Springfield Divorce Lawyer, Illinois

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Brian Jay Dees

Alimony & Spousal Support, Adoption, Administrative Law, Bankruptcy
Status:  In Good Standing           

Howard W. Feldman

Construction, Estate Planning, Divorce, Criminal
Status:  In Good Standing           

Michelle L. Blackburn

Farms, Divorce, Child Support, Contract
Status:  In Good Standing           

Almon A. Manson

Affirmative Action, Alimony & Spousal Support, Adoption, Americans with Disabilities Act
Status:  In Good Standing           Licensed:  44 Years
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Ted Harvatin

Traffic, Workers' Compensation, Divorce, DUI-DWI
Status:  In Good Standing           

Randy Paswater

International Tax, Family Law, Divorce, Transactions
Status:  In Good Standing           

Michelle Lea Blackburn

Traffic, Divorce, DUI-DWI, Personal Injury
Status:  In Good Standing           

Michelle Blackburn

Personal Injury, DUI-DWI, Traffic, Divorce
Status:  In Good Standing           

Ted Harvatin

Traffic, Workers' Compensation, Divorce, DUI-DWI
Status:  In Good Standing           

Randy S. Paswater

International Tax, Family Law, Divorce, Transactions
Status:  In Good Standing           

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LEGAL TERMS

EMANCIPATION

The act of freeing someone from restraint or bondage. For example, on January 1, 1863, slaves in the confederate states were declared free by an executive order... (more...)
The act of freeing someone from restraint or bondage. For example, on January 1, 1863, slaves in the confederate states were declared free by an executive order of President Lincoln, known as the 'Emancipation Proclamation.' After the Civil War, this emancipation was extended to the entire country and made law by the ratification of the thirteenth amendment to the Constitution. Nowadays, emancipation refers to the point at which a child is free from parental control. It occurs when the child's parents no longer perform their parental duties and surrender their rights to the care, custody and earnings of their minor child. Emancipation may be the result of a voluntary agreement between the parents and child, or it may be implied from their acts and ongoing conduct. For example, a child who leaves her parents' home and becomes entirely self-supporting without their objection is considered emancipated, while a child who goes to stay with a friend or relative and gets a part-time job is not. Emancipation may also occur when a minor child marries or enters the military.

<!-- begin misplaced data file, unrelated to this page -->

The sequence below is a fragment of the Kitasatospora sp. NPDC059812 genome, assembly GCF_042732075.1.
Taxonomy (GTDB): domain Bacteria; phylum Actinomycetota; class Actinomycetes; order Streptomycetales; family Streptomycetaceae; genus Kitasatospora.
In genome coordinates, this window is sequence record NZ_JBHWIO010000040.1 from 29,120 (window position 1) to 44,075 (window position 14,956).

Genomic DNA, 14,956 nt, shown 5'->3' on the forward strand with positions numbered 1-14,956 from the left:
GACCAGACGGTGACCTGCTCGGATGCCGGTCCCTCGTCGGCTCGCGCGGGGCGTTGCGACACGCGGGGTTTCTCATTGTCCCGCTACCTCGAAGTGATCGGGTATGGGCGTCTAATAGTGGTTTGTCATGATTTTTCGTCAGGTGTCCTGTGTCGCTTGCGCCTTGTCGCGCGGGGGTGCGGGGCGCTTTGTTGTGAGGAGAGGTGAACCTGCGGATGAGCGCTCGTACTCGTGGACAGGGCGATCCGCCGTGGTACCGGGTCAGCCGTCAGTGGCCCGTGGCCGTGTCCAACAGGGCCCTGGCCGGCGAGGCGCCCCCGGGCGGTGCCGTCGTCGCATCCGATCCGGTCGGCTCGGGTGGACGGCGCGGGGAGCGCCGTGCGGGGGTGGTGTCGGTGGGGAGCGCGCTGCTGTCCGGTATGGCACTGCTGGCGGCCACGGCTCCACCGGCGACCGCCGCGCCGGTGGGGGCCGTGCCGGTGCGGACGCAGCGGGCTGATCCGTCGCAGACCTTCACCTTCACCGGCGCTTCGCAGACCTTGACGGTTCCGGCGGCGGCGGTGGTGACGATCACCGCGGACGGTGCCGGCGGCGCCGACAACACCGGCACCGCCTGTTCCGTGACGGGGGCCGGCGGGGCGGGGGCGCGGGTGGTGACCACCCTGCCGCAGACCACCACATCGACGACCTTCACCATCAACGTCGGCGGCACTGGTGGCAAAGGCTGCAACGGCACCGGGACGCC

DEFAULT DIVORCE

See uncontested divorce.

CRUELTY

Any act of inflicting unnecessary emotional or physical pain. Cruelty or mental cruelty is the most frequently used fault ground for divorce because as a practi... (more...)
Any act of inflicting unnecessary emotional or physical pain. Cruelty or mental cruelty is the most frequently used fault ground for divorce because as a practical matter, courts will accept minor wrongs or disagreements as sufficient evidence of cruelty to justify the divorce.

RESTRAINING ORDER

An order from a court directing one person not to do something, such as make contact with another person, enter the family home or remove a child from the state... (more...)
An order from a court directing one person not to do something, such as make contact with another person, enter the family home or remove a child from the state. Restraining orders are typically issued in cases in which spousal abuse or stalking is feared -- or has occurred -- in an attempt to ensure the victim's safety. Restraining orders are also commonly issued to cool down ugly disputes between neighbors.

NEXT FRIEND